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Budapest: Three neo-Nazis who assaulted WJC delegates sentenced

Budapest, Hungary, 11.5.2013 16:40, (ROMEA)

The World Jewish Congress (WJC) as warned that anti-Semitism could grow in Europe as a result of the exacerbated economic crisis. A report released at the end of the three-day general assembly in Budapest warns that politicians have a tendency to dedicate less attention to this issue during times of economic hardship.

"We hope for the best, but we must be prepared for the worst,” states the document, according to the Austria Presse-Agentur. The document calls on big political parties to thoroughly reject any contact whatsoever with neo-Nazis.  

Neo-Nazis are a real problem

According to the author of the report, British expert Robin Shepherd, the spread of neo-Nazi movements in Europe is currently a real problem. He gave the examples of  Jobbik, which is the third-strongest party in the Hungarian parliament, the Golden Dawn party in Greece, and the NPD in Germany.

The leadership of Jobbik sharply defended itself against the charges of extremism. Party spokesperson Ádám Mirkóczki said the WCJ declaration was a gross interference in the internal affairs of Hungary and charged the organization with wanting to “gain the upper hand in Hungarian domestic politics.” In his view, the Hungarian government has “embarrassed itself through its servility [toward the WCJ].”

Punishment for anti-Semitism

A court in Budapest has now handed down three sentences (two probationary) against three neo-Nazis for shouting anti-Semitic invective during the WJC meeting, which ended on Monday in the Hungarian capital. Deutsche Presse-Agentur reports that a spokesperson for the Hungarian state prosecutor announced the verdicts, which have yet to take effect.

According to the spokesperson, those now convicted had shouted "Sieg Heil", the infamous greeting of the German Nazis, at congress delegates along with racist threats. Plainclothes police officers on the scene reportedly prevented physical assaults from being carried out.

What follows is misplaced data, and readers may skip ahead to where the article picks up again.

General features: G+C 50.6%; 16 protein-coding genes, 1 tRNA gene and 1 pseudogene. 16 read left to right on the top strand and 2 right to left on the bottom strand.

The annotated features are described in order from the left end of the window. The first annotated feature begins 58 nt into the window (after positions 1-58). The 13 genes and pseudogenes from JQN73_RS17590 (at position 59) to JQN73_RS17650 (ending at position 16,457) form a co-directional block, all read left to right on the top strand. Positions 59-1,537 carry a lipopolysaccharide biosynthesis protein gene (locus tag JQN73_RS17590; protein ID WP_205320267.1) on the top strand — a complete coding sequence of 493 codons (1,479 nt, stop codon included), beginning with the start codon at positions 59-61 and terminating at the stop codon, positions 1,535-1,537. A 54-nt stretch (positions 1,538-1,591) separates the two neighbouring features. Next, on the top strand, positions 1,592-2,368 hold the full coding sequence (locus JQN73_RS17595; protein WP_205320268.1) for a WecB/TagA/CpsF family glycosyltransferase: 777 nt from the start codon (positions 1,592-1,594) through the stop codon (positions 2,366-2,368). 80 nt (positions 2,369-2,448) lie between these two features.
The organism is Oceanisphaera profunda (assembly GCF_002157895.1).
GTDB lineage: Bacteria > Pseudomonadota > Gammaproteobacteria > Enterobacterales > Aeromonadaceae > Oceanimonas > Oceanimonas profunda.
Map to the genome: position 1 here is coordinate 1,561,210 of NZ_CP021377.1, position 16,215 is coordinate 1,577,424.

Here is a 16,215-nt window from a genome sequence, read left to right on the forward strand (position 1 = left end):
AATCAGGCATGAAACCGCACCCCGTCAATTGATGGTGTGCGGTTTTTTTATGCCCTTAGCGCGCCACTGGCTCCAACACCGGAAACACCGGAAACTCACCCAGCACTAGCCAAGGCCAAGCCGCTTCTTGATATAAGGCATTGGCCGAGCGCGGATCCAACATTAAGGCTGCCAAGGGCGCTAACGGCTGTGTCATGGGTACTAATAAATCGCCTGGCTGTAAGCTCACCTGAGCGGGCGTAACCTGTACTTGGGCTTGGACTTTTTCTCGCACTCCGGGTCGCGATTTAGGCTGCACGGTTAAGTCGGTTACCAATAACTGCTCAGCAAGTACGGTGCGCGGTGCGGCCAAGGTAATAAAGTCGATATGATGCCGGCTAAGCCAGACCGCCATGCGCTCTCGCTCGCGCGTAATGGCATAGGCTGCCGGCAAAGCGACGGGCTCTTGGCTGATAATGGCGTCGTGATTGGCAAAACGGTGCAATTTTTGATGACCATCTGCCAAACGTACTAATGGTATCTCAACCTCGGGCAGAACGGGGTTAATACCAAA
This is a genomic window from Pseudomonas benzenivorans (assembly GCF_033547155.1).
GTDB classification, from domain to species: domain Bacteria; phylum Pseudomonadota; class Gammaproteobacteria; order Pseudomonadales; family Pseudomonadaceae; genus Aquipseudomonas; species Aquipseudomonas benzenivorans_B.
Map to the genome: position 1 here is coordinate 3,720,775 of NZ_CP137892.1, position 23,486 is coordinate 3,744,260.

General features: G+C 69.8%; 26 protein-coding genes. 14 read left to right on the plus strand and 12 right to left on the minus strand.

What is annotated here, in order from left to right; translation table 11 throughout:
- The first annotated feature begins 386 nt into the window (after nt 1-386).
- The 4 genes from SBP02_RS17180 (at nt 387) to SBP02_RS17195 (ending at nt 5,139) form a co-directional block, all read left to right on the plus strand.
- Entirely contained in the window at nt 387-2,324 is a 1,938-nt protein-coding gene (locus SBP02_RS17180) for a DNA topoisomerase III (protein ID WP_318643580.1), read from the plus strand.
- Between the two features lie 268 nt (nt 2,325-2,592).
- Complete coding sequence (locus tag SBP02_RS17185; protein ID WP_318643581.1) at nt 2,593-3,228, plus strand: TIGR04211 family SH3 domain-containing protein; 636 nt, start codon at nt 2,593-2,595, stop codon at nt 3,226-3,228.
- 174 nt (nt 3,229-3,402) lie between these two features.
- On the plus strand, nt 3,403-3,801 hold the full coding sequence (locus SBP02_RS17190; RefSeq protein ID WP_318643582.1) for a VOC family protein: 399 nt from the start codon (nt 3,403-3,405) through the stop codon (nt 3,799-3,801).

The trio participated in the rioting along with a small group of between 10 and 20 neo-Nazis. One of those convicted should now spend the next three years behind bars because he was already on probation for a drug offense. The other two received suspended sentences of two years in prison; the incident is a first conviction for both.

Lauder remaining at the head of the WJC

The WJC assembly takes place once every four years, almost always in Jerusalem. The societal situation in Hungary however, inspired its members to hold their first-ever assembly in a Central and Eastern European country this year. Hungary has recently been criticized for rising anti-Semitism.

The WCJ’s general assembly decided that the American entrepreneur Ronald Lauder will remain at the head of the global Jewish organization. The philanthropic billionaire has led the WCJ since 2007 and is active in many Jewish organizations. His business enterprises include media outlets and real estate. He is the co-owner and founder of the Central European Media Enterprises company (CME), which owns the television station TV Nova in the Czech Republic, and other stations, such as Slovakia’s TV Markíza.


fk, ČTK, translated by Gwendolyn Albert
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Antisemitismus, Budapešť, EU, Events, Extremism, Facism, Germany, Golden Dawn, Greece, Hungary, Neo-Nazism, news, Racism, Šikana, UK, world, Židé



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